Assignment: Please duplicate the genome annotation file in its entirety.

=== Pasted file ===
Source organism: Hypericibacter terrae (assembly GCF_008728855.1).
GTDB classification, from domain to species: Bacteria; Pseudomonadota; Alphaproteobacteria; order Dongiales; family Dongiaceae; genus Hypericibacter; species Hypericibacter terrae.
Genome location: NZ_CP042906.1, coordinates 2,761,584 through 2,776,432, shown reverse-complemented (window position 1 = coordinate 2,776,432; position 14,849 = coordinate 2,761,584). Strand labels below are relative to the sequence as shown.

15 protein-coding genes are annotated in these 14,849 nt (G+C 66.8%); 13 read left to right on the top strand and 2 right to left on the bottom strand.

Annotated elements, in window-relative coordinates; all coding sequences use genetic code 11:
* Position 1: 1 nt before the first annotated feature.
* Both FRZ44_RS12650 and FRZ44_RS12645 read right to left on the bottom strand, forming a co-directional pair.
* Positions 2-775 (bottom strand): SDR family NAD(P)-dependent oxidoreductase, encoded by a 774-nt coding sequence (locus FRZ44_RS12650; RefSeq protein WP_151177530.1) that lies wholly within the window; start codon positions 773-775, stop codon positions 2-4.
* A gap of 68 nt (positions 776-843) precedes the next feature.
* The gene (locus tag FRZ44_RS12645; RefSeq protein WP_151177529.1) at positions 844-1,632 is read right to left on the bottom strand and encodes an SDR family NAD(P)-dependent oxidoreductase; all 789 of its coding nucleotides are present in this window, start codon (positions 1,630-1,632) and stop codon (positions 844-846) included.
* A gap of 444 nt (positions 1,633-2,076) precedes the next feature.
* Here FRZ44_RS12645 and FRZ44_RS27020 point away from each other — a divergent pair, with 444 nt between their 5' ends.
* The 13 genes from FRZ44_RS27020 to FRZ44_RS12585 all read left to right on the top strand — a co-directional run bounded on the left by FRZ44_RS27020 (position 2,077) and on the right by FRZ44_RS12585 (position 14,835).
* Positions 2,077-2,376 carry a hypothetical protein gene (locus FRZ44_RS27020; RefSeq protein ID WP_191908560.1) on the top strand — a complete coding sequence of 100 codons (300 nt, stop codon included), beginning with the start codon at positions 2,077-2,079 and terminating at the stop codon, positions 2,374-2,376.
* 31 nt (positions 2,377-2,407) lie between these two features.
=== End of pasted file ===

Source organism: Hypericibacter terrae (assembly GCF_008728855.1).
GTDB classification, from domain to species: Bacteria; Pseudomonadota; Alphaproteobacteria; order Dongiales; family Dongiaceae; genus Hypericibacter; species Hypericibacter terrae.
Genome location: NZ_CP042906.1, coordinates 2,761,584 through 2,776,432, shown reverse-complemented (window position 1 = coordinate 2,776,432; position 14,849 = coordinate 2,761,584). Strand labels below are relative to the sequence as shown.

15 protein-coding genes are annotated in these 14,849 nt (G+C 66.8%); 13 read left to right on the top strand and 2 right to left on the bottom strand.

Annotated elements, in window-relative coordinates; all coding sequences use genetic code 11:
* Position 1: 1 nt before the first annotated feature.
* Both FRZ44_RS12650 and FRZ44_RS12645 read right to left on the bottom strand, forming a co-directional pair.
* Positions 2-775 (bottom strand): SDR family NAD(P)-dependent oxidoreductase, encoded by a 774-nt coding sequence (locus FRZ44_RS12650; RefSeq protein WP_151177530.1) that lies wholly within the window; start codon positions 773-775, stop codon positions 2-4.
* A gap of 68 nt (positions 776-843) precedes the next feature.
* The gene (locus tag FRZ44_RS12645; RefSeq protein WP_151177529.1) at positions 844-1,632 is read right to left on the bottom strand and encodes an SDR family NAD(P)-dependent oxidoreductase; all 789 of its coding nucleotides are present in this window, start codon (positions 1,630-1,632) and stop codon (positions 844-846) included.
* A gap of 444 nt (positions 1,633-2,076) precedes the next feature.
* Here FRZ44_RS12645 and FRZ44_RS27020 point away from each other — a divergent pair, with 444 nt between their 5' ends.
* The 13 genes from FRZ44_RS27020 to FRZ44_RS12585 all read left to right on the top strand — a co-directional run bounded on the left by FRZ44_RS27020 (position 2,077) and on the right by FRZ44_RS12585 (position 14,835).
* Positions 2,077-2,376 carry a hypothetical protein gene (locus FRZ44_RS27020; RefSeq protein ID WP_191908560.1) on the top strand — a complete coding sequence of 100 codons (300 nt, stop codon included), beginning with the start codon at positions 2,077-2,079 and terminating at the stop codon, positions 2,374-2,376.
* 31 nt (positions 2,377-2,407) lie between these two features.